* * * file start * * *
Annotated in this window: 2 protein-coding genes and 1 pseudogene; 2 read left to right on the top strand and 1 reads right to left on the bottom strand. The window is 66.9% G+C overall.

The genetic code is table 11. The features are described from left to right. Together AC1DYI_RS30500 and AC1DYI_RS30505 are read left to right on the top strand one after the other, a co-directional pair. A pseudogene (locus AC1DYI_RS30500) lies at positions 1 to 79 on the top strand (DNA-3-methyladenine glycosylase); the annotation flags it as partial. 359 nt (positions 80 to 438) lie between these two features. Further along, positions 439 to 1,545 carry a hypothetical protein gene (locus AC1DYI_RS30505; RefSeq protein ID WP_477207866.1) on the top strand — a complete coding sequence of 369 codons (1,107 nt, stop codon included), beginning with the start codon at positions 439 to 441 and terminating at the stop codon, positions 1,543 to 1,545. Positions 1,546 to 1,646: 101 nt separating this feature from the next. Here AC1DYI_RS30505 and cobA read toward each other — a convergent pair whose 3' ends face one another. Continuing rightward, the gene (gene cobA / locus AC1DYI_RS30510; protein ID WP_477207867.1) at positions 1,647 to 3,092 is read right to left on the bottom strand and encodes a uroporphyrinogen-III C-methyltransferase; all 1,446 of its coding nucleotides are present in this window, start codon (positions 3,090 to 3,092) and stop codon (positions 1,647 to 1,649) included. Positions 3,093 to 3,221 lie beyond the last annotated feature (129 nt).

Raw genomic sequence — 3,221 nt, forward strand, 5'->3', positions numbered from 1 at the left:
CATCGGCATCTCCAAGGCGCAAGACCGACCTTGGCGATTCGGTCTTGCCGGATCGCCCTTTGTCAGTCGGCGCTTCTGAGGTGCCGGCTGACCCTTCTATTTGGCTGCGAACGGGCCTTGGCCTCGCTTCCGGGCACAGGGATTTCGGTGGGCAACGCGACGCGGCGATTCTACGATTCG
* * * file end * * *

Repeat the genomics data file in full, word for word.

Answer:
Annotated in this window: 2 protein-coding genes and 1 pseudogene; 2 read left to right on the top strand and 1 reads right to left on the bottom strand. The window is 66.9% G+C overall.

The genetic code is table 11. The features are described from left to right. Together AC1DYI_RS30500 and AC1DYI_RS30505 are read left to right on the top strand one after the other, a co-directional pair. A pseudogene (locus AC1DYI_RS30500) lies at positions 1 to 79 on the top strand (DNA-3-methyladenine glycosylase); the annotation flags it as partial. 359 nt (positions 80 to 438) lie between these two features. Further along, positions 439 to 1,545 carry a hypothetical protein gene (locus AC1DYI_RS30505; RefSeq protein ID WP_477207866.1) on the top strand — a complete coding sequence of 369 codons (1,107 nt, stop codon included), beginning with the start codon at positions 439 to 441 and terminating at the stop codon, positions 1,543 to 1,545. Positions 1,546 to 1,646: 101 nt separating this feature from the next. Here AC1DYI_RS30505 and cobA read toward each other — a convergent pair whose 3' ends face one another. Continuing rightward, the gene (gene cobA / locus AC1DYI_RS30510; protein ID WP_477207867.1) at positions 1,647 to 3,092 is read right to left on the bottom strand and encodes a uroporphyrinogen-III C-methyltransferase; all 1,446 of its coding nucleotides are present in this window, start codon (positions 3,090 to 3,092) and stop codon (positions 1,647 to 1,649) included. Positions 3,093 to 3,221 lie beyond the last annotated feature (129 nt).

Raw genomic sequence — 3,221 nt, forward strand, 5'->3', positions numbered from 1 at the left:
CATCGGCATCTCCAAGGCGCAAGACCGACCTTGGCGATTCGGTCTTGCCGGATCGCCCTTTGTCAGTCGGCGCTTCTGAGGTGCCGGCTGACCCTTCTATTTGGCTGCGAACGGGCCTTGGCCTCGCTTCCGGGCACAGGGATTTCGGTGGGCAACGCGACGCGGCGATTCTACGATTCG